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Are Top Ads in Google Worth Every Penny?

In many aspects of life, we have been conditioned to believe that being #1 is best. This is arguably true in environments where all competitors start from the same position and achieve #1 through skill, talent or effort.

A big exception is where you can buy the #1 spot. While some people can validate buying a new Lamborghini, most people would be happy paying a lot less for a car that is still quite good.

And so it is with advertising, a world that has Super Bowl ad spots at one end of the scale, and free classifieds at the other. Because the same ad platforms are used by a myriad of products, all targeting different potential buyers, #1 isn’t always best.

The Super Bowl is an extreme example, where a 30 second ad spot costs $4.5 million. Those ads run during the game. If you want to save a little money, the ads that run after the final whistle are $1.5 million cheaper. That was the sweet spot for Esurance in 2014 (1). Pregame ads are reportedly half-price (2).

The campaign Esurance ran in conjunction with its ad airing as the first AFTER the Super Bowl.

The campaign Esurance ran in conjunction with its ad, which aired as the very first AFTER the Super Bowl.

Finding the Sweet Spot

When it comes to PPC advertising, on search engines like Google and Bing, #1 isn’t necessarily the best place to be. This is especially true when those competing with you in the ad auction:

  • are hell-bent on being #1 no matter what the cost (pride);
  • own the brand you are bidding on (high CTR makes it cheaper for them);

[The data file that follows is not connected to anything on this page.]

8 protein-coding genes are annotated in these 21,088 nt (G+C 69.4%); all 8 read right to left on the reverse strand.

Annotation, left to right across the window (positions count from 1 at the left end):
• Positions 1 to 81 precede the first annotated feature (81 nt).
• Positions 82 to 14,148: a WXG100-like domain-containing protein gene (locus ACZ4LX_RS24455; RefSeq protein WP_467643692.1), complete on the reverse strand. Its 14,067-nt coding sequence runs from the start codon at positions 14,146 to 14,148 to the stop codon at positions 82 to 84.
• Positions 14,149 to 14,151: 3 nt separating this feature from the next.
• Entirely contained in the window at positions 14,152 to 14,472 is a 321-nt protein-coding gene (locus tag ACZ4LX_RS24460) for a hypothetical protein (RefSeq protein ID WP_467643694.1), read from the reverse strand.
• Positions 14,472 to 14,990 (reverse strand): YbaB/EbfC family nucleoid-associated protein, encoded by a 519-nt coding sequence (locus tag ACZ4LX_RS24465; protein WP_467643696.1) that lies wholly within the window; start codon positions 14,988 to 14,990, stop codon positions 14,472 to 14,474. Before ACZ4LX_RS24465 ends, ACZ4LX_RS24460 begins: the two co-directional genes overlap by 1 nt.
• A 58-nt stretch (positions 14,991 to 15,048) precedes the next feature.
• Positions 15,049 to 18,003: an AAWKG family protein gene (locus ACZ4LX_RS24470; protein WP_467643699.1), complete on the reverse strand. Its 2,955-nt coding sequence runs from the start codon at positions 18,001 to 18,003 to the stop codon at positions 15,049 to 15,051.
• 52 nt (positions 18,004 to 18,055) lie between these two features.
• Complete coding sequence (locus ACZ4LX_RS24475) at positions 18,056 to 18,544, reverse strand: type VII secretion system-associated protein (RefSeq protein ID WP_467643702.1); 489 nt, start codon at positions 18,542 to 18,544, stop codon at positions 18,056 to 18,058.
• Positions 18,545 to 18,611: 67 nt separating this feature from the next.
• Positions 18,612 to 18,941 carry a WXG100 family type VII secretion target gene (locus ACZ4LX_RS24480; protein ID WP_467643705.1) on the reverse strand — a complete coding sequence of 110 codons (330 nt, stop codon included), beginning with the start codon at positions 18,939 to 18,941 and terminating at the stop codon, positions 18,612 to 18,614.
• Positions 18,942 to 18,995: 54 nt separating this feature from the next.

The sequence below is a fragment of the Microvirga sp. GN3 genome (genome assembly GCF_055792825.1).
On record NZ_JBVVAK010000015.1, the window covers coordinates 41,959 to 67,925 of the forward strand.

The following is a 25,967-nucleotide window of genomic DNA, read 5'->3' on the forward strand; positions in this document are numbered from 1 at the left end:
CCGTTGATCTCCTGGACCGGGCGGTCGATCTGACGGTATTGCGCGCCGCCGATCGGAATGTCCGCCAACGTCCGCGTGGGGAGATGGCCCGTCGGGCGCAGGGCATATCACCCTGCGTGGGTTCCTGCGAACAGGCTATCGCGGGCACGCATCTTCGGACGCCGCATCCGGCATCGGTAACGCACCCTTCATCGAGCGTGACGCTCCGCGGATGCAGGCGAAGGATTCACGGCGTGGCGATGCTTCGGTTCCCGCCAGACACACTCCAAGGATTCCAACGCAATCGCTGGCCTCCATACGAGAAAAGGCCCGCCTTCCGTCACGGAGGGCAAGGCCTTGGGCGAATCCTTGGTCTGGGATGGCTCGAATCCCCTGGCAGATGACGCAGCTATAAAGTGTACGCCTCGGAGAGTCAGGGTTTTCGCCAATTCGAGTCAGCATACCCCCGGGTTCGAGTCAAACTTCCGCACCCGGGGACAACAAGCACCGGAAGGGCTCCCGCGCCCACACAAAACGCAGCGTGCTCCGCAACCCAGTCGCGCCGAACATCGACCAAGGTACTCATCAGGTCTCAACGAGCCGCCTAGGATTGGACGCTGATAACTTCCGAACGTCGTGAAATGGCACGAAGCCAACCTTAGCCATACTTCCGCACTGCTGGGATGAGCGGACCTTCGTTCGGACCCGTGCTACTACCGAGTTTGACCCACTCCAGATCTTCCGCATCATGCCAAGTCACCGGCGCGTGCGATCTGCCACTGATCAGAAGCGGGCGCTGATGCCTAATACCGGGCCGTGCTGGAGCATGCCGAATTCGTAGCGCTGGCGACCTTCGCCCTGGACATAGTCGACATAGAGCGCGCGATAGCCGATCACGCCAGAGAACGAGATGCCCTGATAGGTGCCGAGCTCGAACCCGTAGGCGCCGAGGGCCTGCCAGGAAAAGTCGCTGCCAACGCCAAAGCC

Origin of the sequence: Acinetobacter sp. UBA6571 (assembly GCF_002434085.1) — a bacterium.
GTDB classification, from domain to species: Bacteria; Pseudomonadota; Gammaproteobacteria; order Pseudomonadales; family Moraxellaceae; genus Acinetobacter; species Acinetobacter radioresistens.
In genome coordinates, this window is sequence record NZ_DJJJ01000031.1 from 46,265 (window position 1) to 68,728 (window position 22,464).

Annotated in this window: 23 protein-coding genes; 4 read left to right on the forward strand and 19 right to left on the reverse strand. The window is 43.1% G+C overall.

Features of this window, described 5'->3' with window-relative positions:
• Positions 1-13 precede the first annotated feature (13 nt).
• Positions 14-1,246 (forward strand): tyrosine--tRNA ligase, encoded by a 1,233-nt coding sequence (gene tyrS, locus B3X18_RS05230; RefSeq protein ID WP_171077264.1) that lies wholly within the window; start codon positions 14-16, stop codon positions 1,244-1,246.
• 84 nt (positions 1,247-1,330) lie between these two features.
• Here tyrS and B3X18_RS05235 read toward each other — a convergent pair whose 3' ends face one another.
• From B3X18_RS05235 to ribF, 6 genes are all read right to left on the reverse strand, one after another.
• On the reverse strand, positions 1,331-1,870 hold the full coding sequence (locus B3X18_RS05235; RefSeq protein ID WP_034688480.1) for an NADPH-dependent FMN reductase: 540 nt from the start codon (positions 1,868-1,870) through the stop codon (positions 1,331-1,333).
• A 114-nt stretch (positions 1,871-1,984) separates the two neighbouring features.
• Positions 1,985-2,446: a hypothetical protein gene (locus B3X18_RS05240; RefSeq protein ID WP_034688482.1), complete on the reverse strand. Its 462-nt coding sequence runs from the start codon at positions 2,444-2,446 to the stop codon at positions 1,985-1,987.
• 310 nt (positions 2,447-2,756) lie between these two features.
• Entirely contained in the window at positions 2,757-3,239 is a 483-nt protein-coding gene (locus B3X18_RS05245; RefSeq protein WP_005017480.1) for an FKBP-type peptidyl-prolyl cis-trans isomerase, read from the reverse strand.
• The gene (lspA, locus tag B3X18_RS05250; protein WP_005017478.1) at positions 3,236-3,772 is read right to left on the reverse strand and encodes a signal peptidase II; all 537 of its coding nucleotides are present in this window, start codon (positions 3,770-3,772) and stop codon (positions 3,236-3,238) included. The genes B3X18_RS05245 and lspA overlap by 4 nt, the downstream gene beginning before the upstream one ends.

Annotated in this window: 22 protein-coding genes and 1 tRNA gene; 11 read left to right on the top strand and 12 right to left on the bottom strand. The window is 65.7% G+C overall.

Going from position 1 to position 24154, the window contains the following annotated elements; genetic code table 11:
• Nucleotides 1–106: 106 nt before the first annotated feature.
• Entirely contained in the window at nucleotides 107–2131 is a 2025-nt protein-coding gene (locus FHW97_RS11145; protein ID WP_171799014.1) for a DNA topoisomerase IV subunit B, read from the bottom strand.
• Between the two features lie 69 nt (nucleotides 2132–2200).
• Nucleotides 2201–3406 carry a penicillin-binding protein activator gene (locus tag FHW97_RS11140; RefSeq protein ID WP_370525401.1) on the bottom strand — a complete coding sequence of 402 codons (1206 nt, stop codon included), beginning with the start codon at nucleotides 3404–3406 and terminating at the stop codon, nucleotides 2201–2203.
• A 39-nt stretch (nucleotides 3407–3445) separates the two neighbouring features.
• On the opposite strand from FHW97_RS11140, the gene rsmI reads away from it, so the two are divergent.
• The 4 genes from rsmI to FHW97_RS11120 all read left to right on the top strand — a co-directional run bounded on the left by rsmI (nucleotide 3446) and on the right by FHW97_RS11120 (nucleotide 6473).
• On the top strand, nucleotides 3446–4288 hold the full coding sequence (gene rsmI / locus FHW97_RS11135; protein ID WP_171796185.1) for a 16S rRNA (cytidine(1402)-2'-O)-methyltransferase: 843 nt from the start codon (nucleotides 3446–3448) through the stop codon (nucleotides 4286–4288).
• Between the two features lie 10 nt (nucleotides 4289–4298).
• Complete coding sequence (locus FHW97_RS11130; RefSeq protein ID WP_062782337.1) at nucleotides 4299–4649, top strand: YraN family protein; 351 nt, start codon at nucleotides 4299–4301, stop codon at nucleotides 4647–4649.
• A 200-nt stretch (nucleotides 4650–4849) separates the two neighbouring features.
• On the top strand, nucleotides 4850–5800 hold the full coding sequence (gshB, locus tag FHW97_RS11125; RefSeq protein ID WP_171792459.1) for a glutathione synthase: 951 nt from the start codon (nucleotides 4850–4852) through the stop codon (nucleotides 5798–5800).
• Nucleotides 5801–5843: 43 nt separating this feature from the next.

• are a better fit for the keyword (but a stretch for your brand).

Also important is the type of search being conducted.

Searchers who are comparing prices, especially when the prices do not appear in the ads, will often click on every ad. This is especially true for a high-value purchase, like a car. That means you can pay less to be in #5 and still receive plenty of clicks. On the other side of the coin, if searchers are clicking on every ad, any premium paid to appear at #1 is wasted.

Other examples of clicking on every ad include generic keywords in the fields of art and fashion. A woman who searches for “bikinis” is likely to visit most of the sites and ads on page one before deciding on a purchase.

One more example is when search queries are ambiguous. If somebody searches for “buy apple”, and you are a fruit supplier, paying to outrank ads for the Apple smartphone or Apple computer would be ill-advised. Consider a lower placement for your ad – it might not get seen as much, but those who do see it and click on it are more likely to be qualified buyers.

Example of Google AdWords.

Example of Google AdWords.

Or you can forget about the logic altogether and just let the numbers do the talking. Try a week at #1, a week at #2, and so on, for your exact keywords. See how each ad position affects your costs, your conversions and your return on ad spend (ROAS). Sometimes the reality is counterintuitive!

While Google doesn’t let you buy particular ad positions, you can achieve it quite well using their Automated Rules. Keyword bids can be raised or lowered if they are above or below a certain ad position. Make sure you are only using exact queries, or else differing search queries will just confuse matters.

Make sure to pay attention to your competitors. Use Google’s Ad Preview tool to see which ads are surrounding yours. Ask yourself if they are taking clicks from you, or are irrelevant. Ideally you should do this every day, or for retrospective analysis, you can use Google’s Auction Insight reports.

Finally, when it comes to search partners (AOL, Ask.com etc), because the ads are less obviously separated from the organic results, #1 becomes even less appealing. A study conducted by Accuracast in 2013 showed that the paid ad position with the highest click-through rate (CTR) was actually #5. (3)

Written by Rob Skelton — Performance Media Specialist at WME.



(1) http://www.businessinsider.com.au/the-2015-super-bowl-ads-2015-1?op=1#esurance-11

(2) http://abcnews.go.com/Business/story?id=6722090

(3) http://searchenginewatch.com/sew/study/2305135/no-1-position-in-adwords-doesnt-always-get-highest-ctr-study


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